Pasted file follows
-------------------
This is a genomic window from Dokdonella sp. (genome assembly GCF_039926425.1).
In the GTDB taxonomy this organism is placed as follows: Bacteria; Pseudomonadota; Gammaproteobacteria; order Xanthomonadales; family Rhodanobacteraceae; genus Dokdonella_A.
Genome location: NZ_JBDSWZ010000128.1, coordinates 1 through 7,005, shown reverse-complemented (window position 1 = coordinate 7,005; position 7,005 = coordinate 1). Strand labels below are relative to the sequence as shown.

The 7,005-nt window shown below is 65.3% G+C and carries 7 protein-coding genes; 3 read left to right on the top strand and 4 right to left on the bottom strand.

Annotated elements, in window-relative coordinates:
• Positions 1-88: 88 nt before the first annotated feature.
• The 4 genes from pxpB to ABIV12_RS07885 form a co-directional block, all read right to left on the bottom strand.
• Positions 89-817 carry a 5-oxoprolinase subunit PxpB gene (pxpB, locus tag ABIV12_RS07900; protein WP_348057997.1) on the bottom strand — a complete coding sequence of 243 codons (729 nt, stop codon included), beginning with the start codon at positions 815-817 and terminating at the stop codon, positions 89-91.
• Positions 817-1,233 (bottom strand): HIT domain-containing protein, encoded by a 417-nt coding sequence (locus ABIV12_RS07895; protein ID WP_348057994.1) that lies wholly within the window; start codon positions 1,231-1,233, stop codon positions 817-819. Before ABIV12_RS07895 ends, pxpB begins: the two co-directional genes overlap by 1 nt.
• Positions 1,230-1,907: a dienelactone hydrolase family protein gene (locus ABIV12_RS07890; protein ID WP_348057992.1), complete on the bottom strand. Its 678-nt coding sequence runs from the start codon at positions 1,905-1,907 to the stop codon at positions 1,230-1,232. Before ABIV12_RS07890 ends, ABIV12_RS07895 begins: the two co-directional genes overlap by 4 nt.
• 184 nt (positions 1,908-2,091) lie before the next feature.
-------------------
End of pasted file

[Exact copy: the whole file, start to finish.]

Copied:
This is a genomic window from Dokdonella sp. (genome assembly GCF_039926425.1).
In the GTDB taxonomy this organism is placed as follows: Bacteria; Pseudomonadota; Gammaproteobacteria; order Xanthomonadales; family Rhodanobacteraceae; genus Dokdonella_A.
Genome location: NZ_JBDSWZ010000128.1, coordinates 1 through 7,005, shown reverse-complemented (window position 1 = coordinate 7,005; position 7,005 = coordinate 1). Strand labels below are relative to the sequence as shown.

The 7,005-nt window shown below is 65.3% G+C and carries 7 protein-coding genes; 3 read left to right on the top strand and 4 right to left on the bottom strand.

Annotated elements, in window-relative coordinates:
• Positions 1-88: 88 nt before the first annotated feature.
• The 4 genes from pxpB to ABIV12_RS07885 form a co-directional block, all read right to left on the bottom strand.
• Positions 89-817 carry a 5-oxoprolinase subunit PxpB gene (pxpB, locus tag ABIV12_RS07900; protein WP_348057997.1) on the bottom strand — a complete coding sequence of 243 codons (729 nt, stop codon included), beginning with the start codon at positions 815-817 and terminating at the stop codon, positions 89-91.
• Positions 817-1,233 (bottom strand): HIT domain-containing protein, encoded by a 417-nt coding sequence (locus ABIV12_RS07895; protein ID WP_348057994.1) that lies wholly within the window; start codon positions 1,231-1,233, stop codon positions 817-819. Before ABIV12_RS07895 ends, pxpB begins: the two co-directional genes overlap by 1 nt.
• Positions 1,230-1,907: a dienelactone hydrolase family protein gene (locus ABIV12_RS07890; protein ID WP_348057992.1), complete on the bottom strand. Its 678-nt coding sequence runs from the start codon at positions 1,905-1,907 to the stop codon at positions 1,230-1,232. Before ABIV12_RS07890 ends, ABIV12_RS07895 begins: the two co-directional genes overlap by 4 nt.
• 184 nt (positions 1,908-2,091) lie before the next feature.